Initially I thought that pondering the "what if's" of history was a passing fancy or a fun game to play, especially with other history geeks. But the more I delved into such questions, the more I realized they provide a whole way of studying and sparking interest in world history. Seeking answers to "what if" questions -- what if a certain event did not take place or turned out differently, what if certain individuals made different decisions or took different paths? -- are essential to understanding and explaining history.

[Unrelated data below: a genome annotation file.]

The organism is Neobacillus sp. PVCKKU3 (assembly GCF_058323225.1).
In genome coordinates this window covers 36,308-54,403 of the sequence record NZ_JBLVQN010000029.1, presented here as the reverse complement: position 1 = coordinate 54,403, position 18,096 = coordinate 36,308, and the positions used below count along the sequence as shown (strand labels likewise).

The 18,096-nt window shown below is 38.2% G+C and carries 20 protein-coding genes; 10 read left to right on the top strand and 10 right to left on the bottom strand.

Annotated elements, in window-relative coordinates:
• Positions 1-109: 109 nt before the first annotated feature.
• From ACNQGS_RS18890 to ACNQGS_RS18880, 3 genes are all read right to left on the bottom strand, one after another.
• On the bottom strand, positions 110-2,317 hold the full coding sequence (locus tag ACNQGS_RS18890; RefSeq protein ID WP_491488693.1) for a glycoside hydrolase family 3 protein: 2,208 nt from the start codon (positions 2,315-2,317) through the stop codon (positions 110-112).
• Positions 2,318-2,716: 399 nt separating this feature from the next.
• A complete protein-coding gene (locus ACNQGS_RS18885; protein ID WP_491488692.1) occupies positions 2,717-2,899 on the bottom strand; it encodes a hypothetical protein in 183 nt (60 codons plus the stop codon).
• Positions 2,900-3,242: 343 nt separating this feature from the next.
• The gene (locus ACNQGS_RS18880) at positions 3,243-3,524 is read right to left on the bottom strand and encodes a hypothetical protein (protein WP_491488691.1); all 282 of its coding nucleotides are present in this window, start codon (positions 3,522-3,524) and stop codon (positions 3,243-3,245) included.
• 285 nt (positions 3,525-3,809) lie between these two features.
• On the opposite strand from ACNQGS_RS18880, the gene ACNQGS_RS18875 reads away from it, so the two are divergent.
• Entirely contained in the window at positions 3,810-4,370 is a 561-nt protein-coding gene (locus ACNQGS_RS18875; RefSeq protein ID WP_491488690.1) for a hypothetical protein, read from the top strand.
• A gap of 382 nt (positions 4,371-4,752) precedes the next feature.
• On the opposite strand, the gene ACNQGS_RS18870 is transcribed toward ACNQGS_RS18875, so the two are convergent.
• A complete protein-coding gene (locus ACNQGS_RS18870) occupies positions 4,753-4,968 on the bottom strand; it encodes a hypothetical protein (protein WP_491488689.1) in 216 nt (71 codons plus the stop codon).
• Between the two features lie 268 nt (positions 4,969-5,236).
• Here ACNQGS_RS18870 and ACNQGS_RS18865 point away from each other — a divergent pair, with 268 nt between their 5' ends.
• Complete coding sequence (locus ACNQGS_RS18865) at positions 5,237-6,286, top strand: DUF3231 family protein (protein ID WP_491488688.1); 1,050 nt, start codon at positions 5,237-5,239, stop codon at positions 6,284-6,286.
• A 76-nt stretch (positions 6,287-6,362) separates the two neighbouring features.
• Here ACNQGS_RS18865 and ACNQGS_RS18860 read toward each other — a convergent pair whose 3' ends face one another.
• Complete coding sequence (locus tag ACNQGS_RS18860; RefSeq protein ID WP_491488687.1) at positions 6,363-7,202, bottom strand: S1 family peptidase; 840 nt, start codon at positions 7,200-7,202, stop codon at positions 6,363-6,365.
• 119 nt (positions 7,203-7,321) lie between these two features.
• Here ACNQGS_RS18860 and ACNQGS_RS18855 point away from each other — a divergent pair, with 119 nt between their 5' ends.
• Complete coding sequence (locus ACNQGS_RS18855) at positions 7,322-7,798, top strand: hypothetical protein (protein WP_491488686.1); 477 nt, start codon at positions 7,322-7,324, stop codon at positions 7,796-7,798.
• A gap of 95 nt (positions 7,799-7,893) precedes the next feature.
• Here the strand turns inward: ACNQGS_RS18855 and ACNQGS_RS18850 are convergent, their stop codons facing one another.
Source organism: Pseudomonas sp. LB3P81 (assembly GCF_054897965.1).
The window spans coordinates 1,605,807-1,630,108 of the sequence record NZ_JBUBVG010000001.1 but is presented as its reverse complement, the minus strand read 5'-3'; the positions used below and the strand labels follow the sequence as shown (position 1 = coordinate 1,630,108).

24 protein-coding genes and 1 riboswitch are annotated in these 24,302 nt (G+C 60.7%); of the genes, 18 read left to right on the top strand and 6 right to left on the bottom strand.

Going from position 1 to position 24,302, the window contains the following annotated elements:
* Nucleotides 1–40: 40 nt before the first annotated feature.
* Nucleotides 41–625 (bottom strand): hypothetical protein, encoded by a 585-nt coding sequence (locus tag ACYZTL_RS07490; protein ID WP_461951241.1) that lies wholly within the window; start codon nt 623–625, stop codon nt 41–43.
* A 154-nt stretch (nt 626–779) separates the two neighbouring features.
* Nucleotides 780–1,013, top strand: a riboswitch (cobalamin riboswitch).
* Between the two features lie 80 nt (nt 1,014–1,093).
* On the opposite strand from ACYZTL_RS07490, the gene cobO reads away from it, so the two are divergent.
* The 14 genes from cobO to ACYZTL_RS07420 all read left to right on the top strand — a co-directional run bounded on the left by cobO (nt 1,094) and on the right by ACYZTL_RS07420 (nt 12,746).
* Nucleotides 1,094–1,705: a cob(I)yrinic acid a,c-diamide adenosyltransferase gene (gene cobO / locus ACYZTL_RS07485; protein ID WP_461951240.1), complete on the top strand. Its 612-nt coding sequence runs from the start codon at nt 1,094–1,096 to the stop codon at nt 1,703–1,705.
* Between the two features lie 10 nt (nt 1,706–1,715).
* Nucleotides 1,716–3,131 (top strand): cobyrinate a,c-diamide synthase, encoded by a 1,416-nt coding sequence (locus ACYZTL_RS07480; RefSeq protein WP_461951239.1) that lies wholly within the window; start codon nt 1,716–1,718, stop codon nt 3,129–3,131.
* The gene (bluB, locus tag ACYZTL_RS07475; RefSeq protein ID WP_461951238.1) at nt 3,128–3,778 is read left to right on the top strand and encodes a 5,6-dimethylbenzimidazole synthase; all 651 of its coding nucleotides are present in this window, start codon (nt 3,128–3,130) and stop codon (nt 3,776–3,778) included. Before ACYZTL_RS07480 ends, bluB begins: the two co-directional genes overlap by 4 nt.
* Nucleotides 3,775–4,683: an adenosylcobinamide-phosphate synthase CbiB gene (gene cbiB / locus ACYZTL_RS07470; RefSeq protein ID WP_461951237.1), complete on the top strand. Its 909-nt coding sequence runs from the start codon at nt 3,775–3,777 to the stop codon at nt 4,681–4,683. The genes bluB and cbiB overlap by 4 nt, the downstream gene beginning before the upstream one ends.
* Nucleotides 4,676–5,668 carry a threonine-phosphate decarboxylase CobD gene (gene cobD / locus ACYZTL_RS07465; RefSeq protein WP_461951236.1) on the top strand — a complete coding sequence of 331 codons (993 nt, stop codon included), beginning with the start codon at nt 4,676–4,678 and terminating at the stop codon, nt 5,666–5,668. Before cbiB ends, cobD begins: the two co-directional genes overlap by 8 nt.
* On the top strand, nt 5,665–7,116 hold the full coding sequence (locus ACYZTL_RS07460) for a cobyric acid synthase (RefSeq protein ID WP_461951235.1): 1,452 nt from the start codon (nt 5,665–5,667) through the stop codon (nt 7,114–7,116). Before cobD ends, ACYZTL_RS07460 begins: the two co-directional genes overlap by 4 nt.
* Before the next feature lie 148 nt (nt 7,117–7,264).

I now ask myself such questions to spur personal interest in the history of parts of the world that I have never visited and know little about. "What if" questions get to the heart of the significance of events or historical periods.
And when you apply "what if" questions to the biographies of great or significant people, you have an almost infinite number of questions to ask or an infinite number of key moments, thin moments or points of divergence to identify. The questions make history come alive.
So, now, alternate history or the possibilities that life could so easily have turned out differently for all of us has become a subject of lifelong study, and a whole way of looking at history, freed from unquestioning, facile, implicit beliefs in "destiny" and "pre-destination."